I’d been to other synagogues, but Ohev Shalom in Orlando, Florida, was the first one I called home.
I was a regular there during my eight months in town (from Aug. 1993 to March 1994). For most of that time, I lived across the street from the shul.
It was a scary time of my life.
I’d alienated myself from my parents (who’d been looking after me during my previous six years of Chronic Fatigue Syndrome) and moved to Orlando to be with my new girlfriend (almost 12 years older than me, funny, now I like ’em at least 12 years younger than me).
I knew nobody in town.
My relationship went to hell. I went off my medication and tried something new — Nardil, which gradually helped me rise from my sickbed and resume a semblance of normal life.
I was so scared and lonely, I’d cry during services. Slowly I made friends. The rabbis, particularly Aaron Daniel Rubinger (he taught me how to tie a tie) and his predecessor (the rabbi emeritus Dr. Rudolph Adler), were kind to me.
I was often loud and rude. The medication destroyed my social inhibitions (of which I naturally had too few). But despite this, I started connecting with people as I constructed my new life as a Jew.
I’d go to shul at every opportunity. I went to the after-school program for kids (until getting kicked out) and learned Hebrew with the second graders. I hung out in the shul library. I took every adult education class. I walked around with my tzitzit out (and sometimes with my tefillin on all day, oy, I am so embarrassed now).
On Shabbos morning, I’d sit up front with a fellow convert (he wanted to become a rabbi, he’d be Orthodox if his wife let him) and we’d put our tallitot over our head and daven up a storm.
When the three hour services became too long, I’d go outside and sit in the sin and rev up my engines for kiddish when I’d hit on every woman in sight.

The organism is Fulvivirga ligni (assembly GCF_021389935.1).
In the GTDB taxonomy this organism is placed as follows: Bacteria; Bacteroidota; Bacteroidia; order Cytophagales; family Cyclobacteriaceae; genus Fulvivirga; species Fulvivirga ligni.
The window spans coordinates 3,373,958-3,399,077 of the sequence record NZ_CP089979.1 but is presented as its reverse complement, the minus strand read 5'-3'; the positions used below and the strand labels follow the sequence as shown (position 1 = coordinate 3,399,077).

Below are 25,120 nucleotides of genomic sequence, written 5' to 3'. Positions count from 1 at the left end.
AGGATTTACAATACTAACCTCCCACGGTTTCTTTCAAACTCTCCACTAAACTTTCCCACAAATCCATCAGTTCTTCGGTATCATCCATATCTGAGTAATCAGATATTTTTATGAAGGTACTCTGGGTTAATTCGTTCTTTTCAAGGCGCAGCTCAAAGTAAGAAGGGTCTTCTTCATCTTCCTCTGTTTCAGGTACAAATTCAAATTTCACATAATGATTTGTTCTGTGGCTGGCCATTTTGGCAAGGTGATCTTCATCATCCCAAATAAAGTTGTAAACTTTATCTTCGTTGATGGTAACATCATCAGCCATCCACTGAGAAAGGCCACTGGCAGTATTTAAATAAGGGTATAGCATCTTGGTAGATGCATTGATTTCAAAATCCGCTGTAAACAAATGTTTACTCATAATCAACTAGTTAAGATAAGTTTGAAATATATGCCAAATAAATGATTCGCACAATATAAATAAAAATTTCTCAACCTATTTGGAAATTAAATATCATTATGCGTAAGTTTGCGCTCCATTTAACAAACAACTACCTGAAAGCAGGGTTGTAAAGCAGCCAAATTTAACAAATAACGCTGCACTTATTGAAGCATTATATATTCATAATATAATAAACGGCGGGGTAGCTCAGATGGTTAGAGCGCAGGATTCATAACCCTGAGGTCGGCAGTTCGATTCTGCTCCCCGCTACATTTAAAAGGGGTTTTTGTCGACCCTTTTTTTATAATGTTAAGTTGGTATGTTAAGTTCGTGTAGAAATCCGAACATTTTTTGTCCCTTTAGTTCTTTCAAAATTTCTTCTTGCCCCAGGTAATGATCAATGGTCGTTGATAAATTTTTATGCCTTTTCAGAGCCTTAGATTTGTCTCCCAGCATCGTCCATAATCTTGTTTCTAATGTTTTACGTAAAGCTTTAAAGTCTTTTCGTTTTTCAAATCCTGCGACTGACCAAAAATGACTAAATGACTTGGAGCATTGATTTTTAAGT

I was not always the most well balanced person. I was not always a poster child for mental health. Sometimes I took my enthusiasm for the rabbi too far. Once, at a bar mitzvah, I was asked to help out as an usher. I was told not to let people in when the rabbi was giving his sermon. So I blocked the door on this one dyke and we almost got into a fight.
She complained to the shul board and I was taken off usher duty.
"There was no need to be a Nazi about it," said Rabbi Rubinger.
I also attended various churches in the area — for sociological rather than theological reasons. I brought one pastor to minyan to show him how we did things.
There were women at my shul who thought I was the biggest freak in the world and they hated my guts.
I’ve never been back to Orlando since March 1994 (and I haven’t had any communication with anyone there since 1994), but I often think of the shul fondly and long to return — can I one day return in triumph?
The place keeps popping up in my dreams. And they always have a similar theme.
Around 6 a.m. today, I dreamt I was back in Orlando, but it was Shabbat and I was a long way from Ohev Shalom. There was another Conservative shul near the house where I was staying, but it wasn’t warm and friendly, it wasn’t Ohev Shalom and it didn’t boast Rabbi Rubinger and Rabbi Adler.
I argued with the people I was staying with and looked through maps and eventually I fought my way to Ohev Shalom in time for Mincha/Maariv Saturday.
The sun was setting and I felt like I was walking into a movie set. The lighting was perfect. I sat down and gradually people started to look familiar.
I tried to seek out Rabbi Rubinger to apologize for blogging about him but before I could, I woke up.
Sorry, Rabbi Rubinger.